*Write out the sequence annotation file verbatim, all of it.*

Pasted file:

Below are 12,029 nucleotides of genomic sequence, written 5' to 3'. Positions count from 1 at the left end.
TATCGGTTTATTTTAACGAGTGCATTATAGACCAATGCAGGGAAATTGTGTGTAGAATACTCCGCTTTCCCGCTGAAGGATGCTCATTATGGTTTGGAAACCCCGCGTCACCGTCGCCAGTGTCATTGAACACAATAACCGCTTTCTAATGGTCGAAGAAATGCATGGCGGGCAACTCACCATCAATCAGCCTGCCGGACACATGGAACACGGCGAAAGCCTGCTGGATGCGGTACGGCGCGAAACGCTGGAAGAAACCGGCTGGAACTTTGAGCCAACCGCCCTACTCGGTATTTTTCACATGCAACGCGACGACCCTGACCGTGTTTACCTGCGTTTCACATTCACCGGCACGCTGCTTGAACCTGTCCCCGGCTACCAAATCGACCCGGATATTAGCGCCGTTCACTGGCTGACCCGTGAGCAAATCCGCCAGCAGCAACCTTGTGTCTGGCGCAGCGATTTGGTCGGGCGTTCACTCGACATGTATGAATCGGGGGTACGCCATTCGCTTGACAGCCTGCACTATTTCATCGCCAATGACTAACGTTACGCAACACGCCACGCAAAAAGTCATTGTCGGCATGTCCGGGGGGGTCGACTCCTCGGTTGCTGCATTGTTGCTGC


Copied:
Below are 12,029 nucleotides of genomic sequence, written 5' to 3'. Positions count from 1 at the left end.
TATCGGTTTATTTTAACGAGTGCATTATAGACCAATGCAGGGAAATTGTGTGTAGAATACTCCGCTTTCCCGCTGAAGGATGCTCATTATGGTTTGGAAACCCCGCGTCACCGTCGCCAGTGTCATTGAACACAATAACCGCTTTCTAATGGTCGAAGAAATGCATGGCGGGCAACTCACCATCAATCAGCCTGCCGGACACATGGAACACGGCGAAAGCCTGCTGGATGCGGTACGGCGCGAAACGCTGGAAGAAACCGGCTGGAACTTTGAGCCAACCGCCCTACTCGGTATTTTTCACATGCAACGCGACGACCCTGACCGTGTTTACCTGCGTTTCACATTCACCGGCACGCTGCTTGAACCTGTCCCCGGCTACCAAATCGACCCGGATATTAGCGCCGTTCACTGGCTGACCCGTGAGCAAATCCGCCAGCAGCAACCTTGTGTCTGGCGCAGCGATTTGGTCGGGCGTTCACTCGACATGTATGAATCGGGGGTACGCCATTCGCTTGACAGCCTGCACTATTTCATCGCCAATGACTAACGTTACGCAACACGCCACGCAAAAAGTCATTGTCGGCATGTCCGGGGGGGTCGACTCCTCGGTTGCTGCATTGTTGCTGC